The Association Method can be used for many, many things.It is great for remembering things like the capitals of the states.How many people can remember the capital of Montana?(Hang in there with me.I’ll make the connection.)I had a very frail, elderly aunt whose name was Helen.And I amusingly pictured Joe Montana throwing my Aunt Helen a game winning touchdown pass.

Grandma montana

Obviously, this will not work for you unless you also have an Aunt Helen, but hopefully makes the point.Often, the more ridiculous the association, the easier it is to remember.

In college, I struggled for a while in most of my subjects until I discovered this system.Thereafter, I would study for an exam by drawing an elaborate maze of pictures on one sheet of paper, often without the time to go over it again before the test.Yet, I’d be perfectly ready for the exam.Let’s try an example.

I want you to create a little video in your head.Picture this:The Virgin Mary is wearing a football jersey.She is playing with a toy choo-choo train that is powered by a hamster running around on his little hamster wheel.The hamster wheel has a pencil for an axle and the pencil is spinning at an amazing speed, when it suddenly shoots out like a rocket and crashes into the twin towers in New York.But, instead of collapsing, the towers turn into a bride and groom getting married.Their lips are extended out to connect them across the expanse of the towers.When they stop kissing, they are standing together on a deserted island.They strip down to their underwear and approach a long line of cars, half of which are heading north, and half of which are heading south.The bride gets into the lead car heading south and crashes into a Georgia peach.

Now, close this book without loosing your place, and re-run the video in your head.Virgin Mary, football jersey, choo-choo train, hamster, pencil, towers in New York, bride and groom getting married, lips connecting, desert island, underwear, line of cars heading north and a line of cars heading south, the Georgia peach.If you can picture it, you now know the thirteen U.S. colonies in the order in which they became colonies.Virginia, New Jersey, Massachusetts, New Hampshire, Pennsylvania, New York, Maryland, Connecticut, Rhode Island, Delaware, North Carolina, South Carolina, Georgia.Try it again.It works great, doesn’t it?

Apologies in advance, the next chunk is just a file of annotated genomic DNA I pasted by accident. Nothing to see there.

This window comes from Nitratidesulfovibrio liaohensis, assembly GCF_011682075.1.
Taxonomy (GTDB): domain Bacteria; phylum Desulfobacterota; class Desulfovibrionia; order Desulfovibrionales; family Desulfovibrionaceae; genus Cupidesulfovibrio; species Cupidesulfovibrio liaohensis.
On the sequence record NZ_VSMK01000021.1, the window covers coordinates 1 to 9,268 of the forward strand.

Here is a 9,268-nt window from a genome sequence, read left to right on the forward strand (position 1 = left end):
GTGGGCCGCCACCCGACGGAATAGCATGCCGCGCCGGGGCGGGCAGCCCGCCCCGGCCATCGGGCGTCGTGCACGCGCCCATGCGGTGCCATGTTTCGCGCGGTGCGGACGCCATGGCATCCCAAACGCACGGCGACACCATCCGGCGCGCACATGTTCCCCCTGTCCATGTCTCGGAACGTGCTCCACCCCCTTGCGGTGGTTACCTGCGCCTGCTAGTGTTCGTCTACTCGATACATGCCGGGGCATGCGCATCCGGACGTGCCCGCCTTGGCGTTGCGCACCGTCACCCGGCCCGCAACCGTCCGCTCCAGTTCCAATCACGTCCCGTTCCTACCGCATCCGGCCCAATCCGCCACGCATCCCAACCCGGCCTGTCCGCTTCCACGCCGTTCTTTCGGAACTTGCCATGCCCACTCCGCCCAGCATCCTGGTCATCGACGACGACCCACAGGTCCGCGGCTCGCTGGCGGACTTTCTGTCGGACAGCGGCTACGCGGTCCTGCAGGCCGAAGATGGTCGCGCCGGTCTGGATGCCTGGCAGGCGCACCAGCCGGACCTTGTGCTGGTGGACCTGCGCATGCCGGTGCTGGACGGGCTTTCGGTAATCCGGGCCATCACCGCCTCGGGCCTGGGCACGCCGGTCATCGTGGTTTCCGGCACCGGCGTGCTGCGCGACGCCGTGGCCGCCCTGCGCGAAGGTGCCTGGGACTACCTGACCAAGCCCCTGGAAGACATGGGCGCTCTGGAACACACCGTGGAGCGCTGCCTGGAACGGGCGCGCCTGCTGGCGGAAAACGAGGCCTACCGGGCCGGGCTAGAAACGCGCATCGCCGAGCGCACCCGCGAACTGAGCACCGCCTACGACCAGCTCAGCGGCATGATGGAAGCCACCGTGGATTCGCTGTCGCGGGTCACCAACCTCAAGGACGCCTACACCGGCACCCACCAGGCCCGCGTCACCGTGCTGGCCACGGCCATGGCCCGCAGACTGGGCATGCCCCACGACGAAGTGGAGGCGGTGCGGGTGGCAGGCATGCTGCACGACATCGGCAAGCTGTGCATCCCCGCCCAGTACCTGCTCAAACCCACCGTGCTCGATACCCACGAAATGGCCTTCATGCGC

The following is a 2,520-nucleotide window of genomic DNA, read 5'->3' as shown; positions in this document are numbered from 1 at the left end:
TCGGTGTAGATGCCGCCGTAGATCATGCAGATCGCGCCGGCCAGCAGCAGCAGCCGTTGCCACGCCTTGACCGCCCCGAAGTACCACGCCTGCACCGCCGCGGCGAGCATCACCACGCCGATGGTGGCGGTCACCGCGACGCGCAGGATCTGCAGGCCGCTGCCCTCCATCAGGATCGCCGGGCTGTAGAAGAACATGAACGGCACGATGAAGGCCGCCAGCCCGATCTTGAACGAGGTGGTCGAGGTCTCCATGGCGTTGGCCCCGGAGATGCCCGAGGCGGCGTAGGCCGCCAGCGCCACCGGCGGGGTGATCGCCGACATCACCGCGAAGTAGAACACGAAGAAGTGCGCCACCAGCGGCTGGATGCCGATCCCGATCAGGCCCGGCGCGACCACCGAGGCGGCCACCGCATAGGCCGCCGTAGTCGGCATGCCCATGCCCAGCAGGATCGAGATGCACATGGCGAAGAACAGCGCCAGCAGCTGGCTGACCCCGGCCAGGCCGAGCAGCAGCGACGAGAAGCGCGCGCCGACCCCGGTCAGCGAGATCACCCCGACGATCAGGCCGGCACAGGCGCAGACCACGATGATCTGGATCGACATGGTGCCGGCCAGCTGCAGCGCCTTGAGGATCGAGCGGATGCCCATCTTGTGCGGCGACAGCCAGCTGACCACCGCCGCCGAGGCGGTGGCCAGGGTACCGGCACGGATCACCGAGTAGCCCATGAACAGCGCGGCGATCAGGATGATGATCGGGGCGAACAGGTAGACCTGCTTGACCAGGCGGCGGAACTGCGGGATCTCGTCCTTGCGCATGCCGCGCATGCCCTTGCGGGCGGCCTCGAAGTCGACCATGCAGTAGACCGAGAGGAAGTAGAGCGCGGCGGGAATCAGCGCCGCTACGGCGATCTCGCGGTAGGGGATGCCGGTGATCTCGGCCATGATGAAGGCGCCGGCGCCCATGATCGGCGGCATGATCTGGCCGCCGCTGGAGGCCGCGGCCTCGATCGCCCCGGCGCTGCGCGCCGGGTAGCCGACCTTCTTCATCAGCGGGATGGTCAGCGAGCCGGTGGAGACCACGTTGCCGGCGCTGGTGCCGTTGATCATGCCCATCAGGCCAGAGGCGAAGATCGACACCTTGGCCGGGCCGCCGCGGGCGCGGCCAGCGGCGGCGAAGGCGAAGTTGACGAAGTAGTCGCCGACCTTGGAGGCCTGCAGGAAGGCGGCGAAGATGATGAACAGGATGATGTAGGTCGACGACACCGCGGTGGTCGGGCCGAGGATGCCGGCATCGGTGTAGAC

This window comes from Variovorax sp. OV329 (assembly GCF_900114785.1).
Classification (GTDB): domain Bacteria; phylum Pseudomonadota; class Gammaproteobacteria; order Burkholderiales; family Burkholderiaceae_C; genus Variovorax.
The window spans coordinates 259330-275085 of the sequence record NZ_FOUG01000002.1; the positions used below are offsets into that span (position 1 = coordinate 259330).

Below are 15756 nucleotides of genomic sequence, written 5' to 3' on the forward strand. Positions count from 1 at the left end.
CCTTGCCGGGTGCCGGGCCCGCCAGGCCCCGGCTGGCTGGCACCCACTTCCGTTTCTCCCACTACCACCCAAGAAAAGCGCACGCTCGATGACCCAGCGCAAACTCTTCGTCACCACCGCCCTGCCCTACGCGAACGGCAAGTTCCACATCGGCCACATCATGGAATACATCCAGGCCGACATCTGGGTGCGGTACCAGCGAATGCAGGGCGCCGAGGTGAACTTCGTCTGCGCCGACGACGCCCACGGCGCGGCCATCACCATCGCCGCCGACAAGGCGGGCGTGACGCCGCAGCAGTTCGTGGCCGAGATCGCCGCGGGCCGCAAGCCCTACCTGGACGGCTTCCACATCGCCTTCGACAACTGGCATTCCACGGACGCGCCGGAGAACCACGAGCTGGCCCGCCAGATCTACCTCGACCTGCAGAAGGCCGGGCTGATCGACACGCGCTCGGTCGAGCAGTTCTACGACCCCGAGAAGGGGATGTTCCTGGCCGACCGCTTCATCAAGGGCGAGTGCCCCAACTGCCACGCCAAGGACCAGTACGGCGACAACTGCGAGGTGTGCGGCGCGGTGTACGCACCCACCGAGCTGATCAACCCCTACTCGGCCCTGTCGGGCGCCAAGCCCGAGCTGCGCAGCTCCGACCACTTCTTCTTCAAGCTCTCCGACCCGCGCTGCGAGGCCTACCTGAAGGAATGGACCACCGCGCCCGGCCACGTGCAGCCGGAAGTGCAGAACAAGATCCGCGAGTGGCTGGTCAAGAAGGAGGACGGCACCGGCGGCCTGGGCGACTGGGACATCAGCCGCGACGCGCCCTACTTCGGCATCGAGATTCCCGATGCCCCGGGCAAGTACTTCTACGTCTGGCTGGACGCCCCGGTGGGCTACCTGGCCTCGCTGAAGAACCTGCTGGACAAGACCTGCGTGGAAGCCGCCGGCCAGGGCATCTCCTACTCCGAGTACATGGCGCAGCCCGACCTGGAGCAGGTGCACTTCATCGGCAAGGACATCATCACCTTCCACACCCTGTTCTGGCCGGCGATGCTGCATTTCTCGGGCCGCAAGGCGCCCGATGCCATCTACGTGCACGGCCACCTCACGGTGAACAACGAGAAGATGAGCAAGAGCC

13 Colonies jpg

Obviously, this Association Method of improving your memory can be extremely valuable for school.It also works extremely well in other aspects of life.Say for example, you have to make a public speech.You realize, of course, that your presentation would be much more professional if you did not read from notes, but you don’t want to leave anything out either.Just like my example on the college exam study sheet, you can prepare for a speech in the same way.

Suppose you had to give a talk on honeybees, and wanted to look like a real expert by giving the talk without having any notes.In preparation for the talk, you would write down the points that you wanted to cover.Then, you would make a picture outline linking one item or topic to another.When giving your talk, you would be able to visualize your drawing and move effortlessly from one topic to the next without missing anything.Below is a sample drawing for a short talk on honeybees.See if you can follow it.

Honey bees

Honeybees are insects (as depicted by the drawing of the intersection.)They are found virtually everywhere in the world.There are several species (spectacles) of honeybees.The Latin name is apis malifera (ape + mail + ferris wheel stamp).Honey has been a source of food (apple) for man since the beginning of time (clock).The worker bees (with the pick-axe) travel from flower to flower and gather nectar to take back to the hive.(In case you couldn’t tell, that is my crude drawing of a person’s neck for “nectar.”)While going from flower to flower, the pollen (telephone pole) from the flowers sticks to their legs and is transported (train) to the next flower, and so on.Honeybees live in colonies (colonial flag).The queen honeybee is the head of the colony.She is much larger and lays the eggs.The drones (drum + phone) sole purpose is to fertilize (R rated) the queen to keep the colony going.

As you can see by my crude drawing, it is easy to make one link to the next in order to memorize the entire outline.When you create your own outline it is much easier to follow and remember than mine would be.

This technique to improve your memory will take some time and effort to perfect, but it will be time very well spent.Not only will you do better in your academic studies, but it will improve your confidence and help you gain the respect of others.

In the next chapter I will show you how to use a similar system to remember numbers.

Now, back to the days of the week in Spanish.  My apologies to the Spanish teachers and students of the world, including my wife, Susan.  The days of the week are not capitalized in Spanish.  I capitalized them because I did not want you to be distracted and wonder why I didn’t capitalize them.